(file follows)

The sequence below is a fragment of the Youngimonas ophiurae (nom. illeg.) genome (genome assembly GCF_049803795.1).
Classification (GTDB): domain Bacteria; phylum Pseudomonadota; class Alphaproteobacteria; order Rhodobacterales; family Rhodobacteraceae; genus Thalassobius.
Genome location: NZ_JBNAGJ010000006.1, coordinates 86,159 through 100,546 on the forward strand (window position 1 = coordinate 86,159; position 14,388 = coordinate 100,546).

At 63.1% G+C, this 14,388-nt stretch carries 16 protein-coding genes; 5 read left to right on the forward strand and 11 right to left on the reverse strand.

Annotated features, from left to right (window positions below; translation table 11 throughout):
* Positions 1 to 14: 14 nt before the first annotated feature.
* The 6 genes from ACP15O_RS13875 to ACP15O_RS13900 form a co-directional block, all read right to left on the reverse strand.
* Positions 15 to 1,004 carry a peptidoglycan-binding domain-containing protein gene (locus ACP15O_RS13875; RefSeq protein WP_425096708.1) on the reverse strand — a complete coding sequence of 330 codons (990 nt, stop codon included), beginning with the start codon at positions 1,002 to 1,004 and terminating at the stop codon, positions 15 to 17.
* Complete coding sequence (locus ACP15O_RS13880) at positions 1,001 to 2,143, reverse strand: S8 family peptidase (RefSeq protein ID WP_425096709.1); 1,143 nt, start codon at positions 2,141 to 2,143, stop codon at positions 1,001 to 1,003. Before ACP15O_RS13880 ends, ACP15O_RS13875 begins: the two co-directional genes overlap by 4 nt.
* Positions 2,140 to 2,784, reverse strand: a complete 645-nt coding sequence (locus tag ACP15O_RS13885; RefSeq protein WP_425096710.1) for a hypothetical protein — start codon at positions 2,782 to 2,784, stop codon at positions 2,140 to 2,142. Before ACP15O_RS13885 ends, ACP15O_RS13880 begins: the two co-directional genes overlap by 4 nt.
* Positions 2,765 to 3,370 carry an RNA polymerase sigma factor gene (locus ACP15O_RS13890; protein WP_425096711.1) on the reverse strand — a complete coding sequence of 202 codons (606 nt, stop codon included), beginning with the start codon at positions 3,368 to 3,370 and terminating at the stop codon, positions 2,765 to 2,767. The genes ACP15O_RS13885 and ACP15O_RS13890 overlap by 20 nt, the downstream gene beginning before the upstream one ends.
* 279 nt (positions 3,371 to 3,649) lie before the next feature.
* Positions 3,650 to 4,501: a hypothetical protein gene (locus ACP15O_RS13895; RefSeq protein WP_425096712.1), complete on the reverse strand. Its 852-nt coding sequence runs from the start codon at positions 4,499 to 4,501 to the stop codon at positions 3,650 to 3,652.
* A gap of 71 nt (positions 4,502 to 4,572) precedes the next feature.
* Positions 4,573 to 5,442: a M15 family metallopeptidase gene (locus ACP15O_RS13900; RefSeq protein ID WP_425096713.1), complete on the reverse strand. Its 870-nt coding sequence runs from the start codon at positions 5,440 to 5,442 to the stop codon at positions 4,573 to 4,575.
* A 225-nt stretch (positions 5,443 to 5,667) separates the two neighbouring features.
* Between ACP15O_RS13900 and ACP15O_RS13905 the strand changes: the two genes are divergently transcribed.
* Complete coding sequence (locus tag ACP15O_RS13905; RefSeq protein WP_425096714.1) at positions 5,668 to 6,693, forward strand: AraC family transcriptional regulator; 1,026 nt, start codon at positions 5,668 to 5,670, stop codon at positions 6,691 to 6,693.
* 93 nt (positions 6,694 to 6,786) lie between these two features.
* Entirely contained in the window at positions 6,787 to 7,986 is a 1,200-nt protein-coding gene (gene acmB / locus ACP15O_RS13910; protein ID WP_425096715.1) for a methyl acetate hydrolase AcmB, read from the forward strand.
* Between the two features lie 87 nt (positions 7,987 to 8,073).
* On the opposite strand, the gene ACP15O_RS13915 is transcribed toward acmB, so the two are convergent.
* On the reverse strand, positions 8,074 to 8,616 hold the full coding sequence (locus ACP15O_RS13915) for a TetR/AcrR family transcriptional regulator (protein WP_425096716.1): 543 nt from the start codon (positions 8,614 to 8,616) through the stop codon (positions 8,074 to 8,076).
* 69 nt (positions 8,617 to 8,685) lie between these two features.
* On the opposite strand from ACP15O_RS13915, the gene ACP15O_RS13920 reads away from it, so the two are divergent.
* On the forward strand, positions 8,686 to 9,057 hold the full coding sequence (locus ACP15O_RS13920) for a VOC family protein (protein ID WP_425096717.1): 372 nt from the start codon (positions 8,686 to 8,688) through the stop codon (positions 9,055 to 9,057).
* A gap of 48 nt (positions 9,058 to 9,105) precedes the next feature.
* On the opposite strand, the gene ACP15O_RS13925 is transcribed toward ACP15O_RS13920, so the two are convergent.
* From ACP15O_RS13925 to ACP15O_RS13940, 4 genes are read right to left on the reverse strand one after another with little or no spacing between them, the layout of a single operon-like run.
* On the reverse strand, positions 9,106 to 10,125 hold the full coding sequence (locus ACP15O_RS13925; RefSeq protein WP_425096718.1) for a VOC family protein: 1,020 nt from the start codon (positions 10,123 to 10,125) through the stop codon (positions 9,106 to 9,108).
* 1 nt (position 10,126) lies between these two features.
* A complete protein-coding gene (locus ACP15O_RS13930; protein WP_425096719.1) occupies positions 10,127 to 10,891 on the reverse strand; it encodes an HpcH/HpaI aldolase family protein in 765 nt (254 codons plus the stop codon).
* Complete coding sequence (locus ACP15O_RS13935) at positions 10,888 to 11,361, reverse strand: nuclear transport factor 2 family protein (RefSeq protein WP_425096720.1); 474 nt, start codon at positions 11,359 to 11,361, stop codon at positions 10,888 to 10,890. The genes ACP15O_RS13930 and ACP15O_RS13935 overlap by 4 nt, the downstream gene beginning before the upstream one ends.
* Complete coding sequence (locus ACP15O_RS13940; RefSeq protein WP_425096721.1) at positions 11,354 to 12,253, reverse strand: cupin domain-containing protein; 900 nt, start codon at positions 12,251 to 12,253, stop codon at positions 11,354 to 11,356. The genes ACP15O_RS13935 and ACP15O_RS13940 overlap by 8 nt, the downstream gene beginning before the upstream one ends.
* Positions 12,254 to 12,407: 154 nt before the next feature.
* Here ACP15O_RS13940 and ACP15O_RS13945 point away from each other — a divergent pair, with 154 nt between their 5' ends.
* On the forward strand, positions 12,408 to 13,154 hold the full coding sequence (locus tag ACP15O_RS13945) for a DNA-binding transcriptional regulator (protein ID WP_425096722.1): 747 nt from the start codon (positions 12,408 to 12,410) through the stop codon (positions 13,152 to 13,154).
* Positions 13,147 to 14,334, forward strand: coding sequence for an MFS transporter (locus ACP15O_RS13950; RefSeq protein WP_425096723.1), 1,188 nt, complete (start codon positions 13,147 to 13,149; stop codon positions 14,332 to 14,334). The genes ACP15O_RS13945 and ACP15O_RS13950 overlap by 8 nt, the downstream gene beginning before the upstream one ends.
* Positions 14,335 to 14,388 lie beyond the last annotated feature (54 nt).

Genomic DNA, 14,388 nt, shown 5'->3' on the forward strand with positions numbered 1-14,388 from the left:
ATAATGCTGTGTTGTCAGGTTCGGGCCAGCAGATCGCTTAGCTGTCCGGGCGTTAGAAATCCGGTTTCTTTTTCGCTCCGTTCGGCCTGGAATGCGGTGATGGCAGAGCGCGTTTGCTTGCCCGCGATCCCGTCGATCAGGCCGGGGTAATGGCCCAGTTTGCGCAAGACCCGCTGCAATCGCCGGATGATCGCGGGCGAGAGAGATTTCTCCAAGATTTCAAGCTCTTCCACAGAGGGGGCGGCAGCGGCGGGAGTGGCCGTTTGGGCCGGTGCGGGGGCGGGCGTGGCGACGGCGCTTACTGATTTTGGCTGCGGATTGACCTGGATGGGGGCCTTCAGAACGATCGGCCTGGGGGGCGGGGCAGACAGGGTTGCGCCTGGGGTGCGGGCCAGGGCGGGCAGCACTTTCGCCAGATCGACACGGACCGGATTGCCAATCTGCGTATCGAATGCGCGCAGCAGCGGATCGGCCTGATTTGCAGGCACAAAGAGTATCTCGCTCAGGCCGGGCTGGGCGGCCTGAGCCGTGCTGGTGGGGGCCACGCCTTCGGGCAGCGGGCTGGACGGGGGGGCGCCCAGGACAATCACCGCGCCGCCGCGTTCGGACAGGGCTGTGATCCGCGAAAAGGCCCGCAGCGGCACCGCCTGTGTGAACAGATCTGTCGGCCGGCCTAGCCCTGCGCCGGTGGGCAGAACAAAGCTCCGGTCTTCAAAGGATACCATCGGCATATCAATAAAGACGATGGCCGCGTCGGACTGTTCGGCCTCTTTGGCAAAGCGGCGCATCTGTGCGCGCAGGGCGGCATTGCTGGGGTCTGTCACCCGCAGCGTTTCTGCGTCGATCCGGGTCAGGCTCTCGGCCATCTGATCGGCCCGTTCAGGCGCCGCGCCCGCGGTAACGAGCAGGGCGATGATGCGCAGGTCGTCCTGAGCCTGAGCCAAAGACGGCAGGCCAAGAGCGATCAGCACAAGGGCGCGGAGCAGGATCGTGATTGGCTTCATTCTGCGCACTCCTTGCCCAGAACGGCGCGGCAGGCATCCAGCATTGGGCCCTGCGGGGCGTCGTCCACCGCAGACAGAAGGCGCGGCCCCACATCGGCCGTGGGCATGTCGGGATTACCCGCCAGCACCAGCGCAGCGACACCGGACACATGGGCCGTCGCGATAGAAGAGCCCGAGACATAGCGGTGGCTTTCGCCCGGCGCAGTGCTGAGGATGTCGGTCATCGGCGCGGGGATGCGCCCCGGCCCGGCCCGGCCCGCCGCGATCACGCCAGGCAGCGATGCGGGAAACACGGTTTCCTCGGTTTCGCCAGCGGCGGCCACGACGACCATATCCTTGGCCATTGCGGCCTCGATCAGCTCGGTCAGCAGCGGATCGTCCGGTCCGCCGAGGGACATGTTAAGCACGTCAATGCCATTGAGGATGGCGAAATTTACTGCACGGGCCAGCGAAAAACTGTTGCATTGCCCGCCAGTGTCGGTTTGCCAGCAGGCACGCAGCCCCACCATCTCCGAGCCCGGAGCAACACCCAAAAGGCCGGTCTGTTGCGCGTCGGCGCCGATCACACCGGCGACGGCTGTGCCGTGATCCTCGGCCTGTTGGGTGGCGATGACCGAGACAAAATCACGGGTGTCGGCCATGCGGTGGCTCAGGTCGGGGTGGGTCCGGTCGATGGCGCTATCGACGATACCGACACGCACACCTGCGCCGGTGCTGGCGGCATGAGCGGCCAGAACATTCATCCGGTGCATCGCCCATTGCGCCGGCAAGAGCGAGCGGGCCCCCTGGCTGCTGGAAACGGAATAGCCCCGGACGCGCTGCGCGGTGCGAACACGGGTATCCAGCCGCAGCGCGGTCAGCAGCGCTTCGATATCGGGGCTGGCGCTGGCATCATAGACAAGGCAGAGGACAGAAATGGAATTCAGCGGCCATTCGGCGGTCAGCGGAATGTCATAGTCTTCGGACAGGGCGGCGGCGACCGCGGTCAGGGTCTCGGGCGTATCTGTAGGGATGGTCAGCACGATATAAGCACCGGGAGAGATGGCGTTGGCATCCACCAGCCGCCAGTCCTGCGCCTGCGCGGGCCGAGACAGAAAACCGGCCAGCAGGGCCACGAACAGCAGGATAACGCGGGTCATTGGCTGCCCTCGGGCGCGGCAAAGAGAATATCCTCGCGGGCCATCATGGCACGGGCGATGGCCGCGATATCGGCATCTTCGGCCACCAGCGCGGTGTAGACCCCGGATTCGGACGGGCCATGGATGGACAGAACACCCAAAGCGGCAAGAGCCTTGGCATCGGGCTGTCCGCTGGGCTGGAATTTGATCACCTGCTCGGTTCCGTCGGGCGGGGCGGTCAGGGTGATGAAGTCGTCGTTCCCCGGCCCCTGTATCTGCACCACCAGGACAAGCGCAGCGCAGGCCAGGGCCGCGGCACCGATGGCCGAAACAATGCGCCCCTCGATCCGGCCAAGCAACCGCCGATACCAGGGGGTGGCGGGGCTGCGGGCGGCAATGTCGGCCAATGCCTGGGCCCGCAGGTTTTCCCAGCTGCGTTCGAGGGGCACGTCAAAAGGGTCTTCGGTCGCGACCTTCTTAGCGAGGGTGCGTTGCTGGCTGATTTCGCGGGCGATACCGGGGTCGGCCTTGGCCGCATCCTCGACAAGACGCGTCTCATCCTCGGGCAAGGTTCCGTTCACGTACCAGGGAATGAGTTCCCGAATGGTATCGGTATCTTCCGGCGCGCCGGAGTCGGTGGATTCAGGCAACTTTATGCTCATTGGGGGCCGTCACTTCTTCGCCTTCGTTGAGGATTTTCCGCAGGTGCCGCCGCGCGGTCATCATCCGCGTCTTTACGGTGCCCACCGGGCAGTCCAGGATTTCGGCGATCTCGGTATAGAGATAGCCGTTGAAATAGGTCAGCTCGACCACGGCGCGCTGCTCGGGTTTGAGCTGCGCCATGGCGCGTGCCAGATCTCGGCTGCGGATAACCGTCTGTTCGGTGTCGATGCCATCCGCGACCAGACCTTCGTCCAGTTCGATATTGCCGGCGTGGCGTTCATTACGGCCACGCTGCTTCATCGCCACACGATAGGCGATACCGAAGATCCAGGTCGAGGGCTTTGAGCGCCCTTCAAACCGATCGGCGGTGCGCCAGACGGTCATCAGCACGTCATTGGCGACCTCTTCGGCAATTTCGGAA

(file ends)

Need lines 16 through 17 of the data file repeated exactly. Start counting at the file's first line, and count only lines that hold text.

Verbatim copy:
* A 225-nt stretch (positions 5,443 to 5,667) separates the two neighbouring features.
* Between ACP15O_RS13900 and ACP15O_RS13905 the strand changes: the two genes are divergently transcribed.